Taking a look at three programs that can turn your photos into a DVD you can play in your living room.
One of the side effects of HDTVs becoming prevalent is that you can now show a DVD-based video "slide show" on the TV with pretty good quality. It's not something I do a lot, but it's often just easier to burn a disk that can be popped into a standard consumer DVD player than it is to hook up a laptop or access photos through some other device attached to the TV.
Given that I recently built a new Windows Vista-based computer, I thought this would be a good opportunity to take a look at some of the options out there for putting photos onto DVDs. There are a lot of them so I certainly don't claim that this is a comprehensive survey--but these three programs cover a pretty wide range of capabilities.
Before getting into the programs, just a short level-setting interlude for readers who may not be familiar with making this sort of DVD. Normally, when you look at photos on your computer, you're looking at each digital image as a separate file--typically in a format called JPEG. However, the typical DVD player attached to a TV doesn't know anything about files. It only knows about video--and, specifically, video (along with associated audio) that has been laid down in a well-defined format. There's a lot more to it but, for our purposes here, if you want to use the DVD player in your living room to give a slide show, you have to essentially create a video using you photos as raw material; you can't just copy them to a DVD as data.
Programs designed for this purpose are often called "authoring" software; most can do at least some degree of editing and authoring of video files (such as from a camcorder) as well as still images. Which is logical considering that each still image is effectively converted to a short video clip as part of the process.
The first program I took a look at was the Windows DVD Maker that is included with Vista Home Premium and Ultimate editions. Like some of the other software included with Vista, it's pretty bare-bones. You import images (and videos), load some music tracks if you like, pick the length of time each slide will be displayed, choose from a few menu and transition options--and then burn it. Not a lot of options or control.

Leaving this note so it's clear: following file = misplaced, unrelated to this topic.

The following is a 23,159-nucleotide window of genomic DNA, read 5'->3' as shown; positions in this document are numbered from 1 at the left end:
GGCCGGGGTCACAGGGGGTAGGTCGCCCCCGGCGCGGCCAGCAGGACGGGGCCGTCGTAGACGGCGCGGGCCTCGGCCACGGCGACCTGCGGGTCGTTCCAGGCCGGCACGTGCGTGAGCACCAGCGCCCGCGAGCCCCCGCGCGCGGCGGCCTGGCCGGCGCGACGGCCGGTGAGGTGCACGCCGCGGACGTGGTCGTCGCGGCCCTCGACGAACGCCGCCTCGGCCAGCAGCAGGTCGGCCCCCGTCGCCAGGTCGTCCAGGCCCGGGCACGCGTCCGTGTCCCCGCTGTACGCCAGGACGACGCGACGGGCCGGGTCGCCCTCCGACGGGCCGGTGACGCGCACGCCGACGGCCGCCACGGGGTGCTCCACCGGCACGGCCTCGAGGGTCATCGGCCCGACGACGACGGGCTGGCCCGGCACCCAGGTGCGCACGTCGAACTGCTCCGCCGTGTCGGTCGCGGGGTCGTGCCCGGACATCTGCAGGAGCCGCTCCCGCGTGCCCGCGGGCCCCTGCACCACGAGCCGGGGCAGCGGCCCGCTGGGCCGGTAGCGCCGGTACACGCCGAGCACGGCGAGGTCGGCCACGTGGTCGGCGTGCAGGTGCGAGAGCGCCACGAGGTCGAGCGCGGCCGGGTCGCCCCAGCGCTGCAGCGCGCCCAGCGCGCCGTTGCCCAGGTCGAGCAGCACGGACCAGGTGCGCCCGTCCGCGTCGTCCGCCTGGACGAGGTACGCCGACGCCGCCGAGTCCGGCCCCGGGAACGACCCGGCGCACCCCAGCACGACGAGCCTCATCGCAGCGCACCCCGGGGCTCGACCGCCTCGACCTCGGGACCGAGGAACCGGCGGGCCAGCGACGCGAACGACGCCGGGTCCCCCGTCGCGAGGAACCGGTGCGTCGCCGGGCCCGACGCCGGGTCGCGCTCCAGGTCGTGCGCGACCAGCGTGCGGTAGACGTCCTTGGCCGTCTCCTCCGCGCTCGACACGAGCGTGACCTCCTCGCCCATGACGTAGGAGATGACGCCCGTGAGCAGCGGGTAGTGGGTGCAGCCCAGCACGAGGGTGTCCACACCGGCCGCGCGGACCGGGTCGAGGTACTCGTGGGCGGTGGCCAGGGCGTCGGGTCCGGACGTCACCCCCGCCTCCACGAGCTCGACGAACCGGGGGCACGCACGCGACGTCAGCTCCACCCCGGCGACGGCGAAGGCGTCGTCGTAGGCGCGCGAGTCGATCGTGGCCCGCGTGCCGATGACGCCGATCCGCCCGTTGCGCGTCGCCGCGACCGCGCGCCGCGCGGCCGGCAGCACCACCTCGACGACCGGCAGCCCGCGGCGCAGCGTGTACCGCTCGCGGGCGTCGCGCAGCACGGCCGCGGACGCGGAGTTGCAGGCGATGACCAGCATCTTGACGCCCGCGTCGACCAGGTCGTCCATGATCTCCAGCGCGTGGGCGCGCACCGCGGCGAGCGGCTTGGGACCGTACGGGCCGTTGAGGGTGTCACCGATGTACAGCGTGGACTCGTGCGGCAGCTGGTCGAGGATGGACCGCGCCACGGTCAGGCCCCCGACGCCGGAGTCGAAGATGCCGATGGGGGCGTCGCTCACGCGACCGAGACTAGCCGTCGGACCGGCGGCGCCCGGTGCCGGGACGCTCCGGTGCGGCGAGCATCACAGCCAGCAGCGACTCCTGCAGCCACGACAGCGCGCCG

But that's not necessarily a knock. If all you want is to get some pictures on a DVD, the process is fast and intuitive. And, if you have the right Vista edition, it's free.
At the other end of the spectrum is Pinnacle Studio Plus version 12 ($100). (The company also sells $50 Studio and $130 Studio Ultimate editions.) Pinnacle is a division of Avid Technology, long known for its gear and software used by professional video editors and other broadcast professionals. Pinnacle was acquired by Avid in 2005.
Studio Plus is a powerful program that gives enormous control over timing, transitions, menus, output, and so forth. It includes video effects and color correction. It offers several different views of your editing job. If I wanted to get into some serious video editing, I would definitely consider giving Studio Plus a whirl. Although I'm not much of a video editor, it seemed to offer the most bells and whistles of these three programs.
But to create a fairly straightforward photo slide show? Not so much. I had to repeatedly consult the 320 page manual to figure out some of the basic tasks. And, even then, I found the whole process required a lot of manual operations. There may be a simple workflow buried in there somewhere, but it certainly wasn't obvious. My take is that, for most people, Studio Plus will just be too much if all they're interested in creating is a photo slide show.
Adobe Premiere Elements 4 ($100--also available as a bundle with Photoshop Elements for $150) is the "little brother" to Adobe's $800 Premiere Pro CS3. Over the past few years, this company, which was mostly known for pricey pro-oriented software, has evolved some very respectable programs that are primarily intended for consumers.
Premiere Elements is one of these. It's a nice compromise between power and usability and I found the user interface to be generally intuitive. That's not to say that creating a photo slide show was as wizard-driven drop dead simple as in the case of Windows DVD Maker. This is a video editing package after all; you are therefore exposed to the fact that you are "making a movie."
But it also lets you easily treat a bunch of images as a group with a common set of timing and transitions--so, effectively, you can treat your movie as having just one element--a grouped slide show. You can also tweak things considerably, if you like, but the program does a nice job of keeping a lot of the customization options and more advanced features (such as animations and audio mixing) out of the way until you want to use them.
These three programs strike me as a case of horses for courses. Have Vista Home Premium or Ultimate and want drop dead simple? Just use Windows DVD Maker. Want lots of power and control in a consumer-priced package? Take a look at Pinnacle Studio Plus or Studio Ultimate. Want solid video editing and authoring that goes well beyond simple slide shows but is still quite approachable for even casual users? Consider Adobe Premier Elements.